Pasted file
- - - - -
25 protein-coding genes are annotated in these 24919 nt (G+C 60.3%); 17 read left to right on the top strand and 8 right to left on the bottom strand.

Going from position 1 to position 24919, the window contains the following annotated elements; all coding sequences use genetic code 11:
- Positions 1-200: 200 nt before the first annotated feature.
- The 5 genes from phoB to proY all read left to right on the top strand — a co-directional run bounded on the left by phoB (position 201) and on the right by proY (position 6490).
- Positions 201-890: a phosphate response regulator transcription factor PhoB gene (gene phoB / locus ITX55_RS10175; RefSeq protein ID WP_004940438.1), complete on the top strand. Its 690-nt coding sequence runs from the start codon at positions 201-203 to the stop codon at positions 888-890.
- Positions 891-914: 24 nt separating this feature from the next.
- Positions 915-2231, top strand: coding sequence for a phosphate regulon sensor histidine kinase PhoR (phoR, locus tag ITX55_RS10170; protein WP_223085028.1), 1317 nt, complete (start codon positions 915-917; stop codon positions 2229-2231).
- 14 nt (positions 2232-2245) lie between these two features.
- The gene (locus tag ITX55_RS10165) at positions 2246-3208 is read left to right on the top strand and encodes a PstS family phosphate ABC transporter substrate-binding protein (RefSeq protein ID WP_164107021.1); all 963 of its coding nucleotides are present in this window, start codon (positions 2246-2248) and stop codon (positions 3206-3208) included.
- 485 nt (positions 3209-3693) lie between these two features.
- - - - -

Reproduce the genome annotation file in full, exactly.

25 protein-coding genes are annotated in these 24919 nt (G+C 60.3%); 17 read left to right on the top strand and 8 right to left on the bottom strand.

Going from position 1 to position 24919, the window contains the following annotated elements; all coding sequences use genetic code 11:
- Positions 1-200: 200 nt before the first annotated feature.
- The 5 genes from phoB to proY all read left to right on the top strand — a co-directional run bounded on the left by phoB (position 201) and on the right by proY (position 6490).
- Positions 201-890: a phosphate response regulator transcription factor PhoB gene (gene phoB / locus ITX55_RS10175; RefSeq protein ID WP_004940438.1), complete on the top strand. Its 690-nt coding sequence runs from the start codon at positions 201-203 to the stop codon at positions 888-890.
- Positions 891-914: 24 nt separating this feature from the next.
- Positions 915-2231, top strand: coding sequence for a phosphate regulon sensor histidine kinase PhoR (phoR, locus tag ITX55_RS10170; protein WP_223085028.1), 1317 nt, complete (start codon positions 915-917; stop codon positions 2229-2231).
- 14 nt (positions 2232-2245) lie between these two features.
- The gene (locus tag ITX55_RS10165) at positions 2246-3208 is read left to right on the top strand and encodes a PstS family phosphate ABC transporter substrate-binding protein (RefSeq protein ID WP_164107021.1); all 963 of its coding nucleotides are present in this window, start codon (positions 2246-2248) and stop codon (positions 3206-3208) included.
- 485 nt (positions 3209-3693) lie between these two features.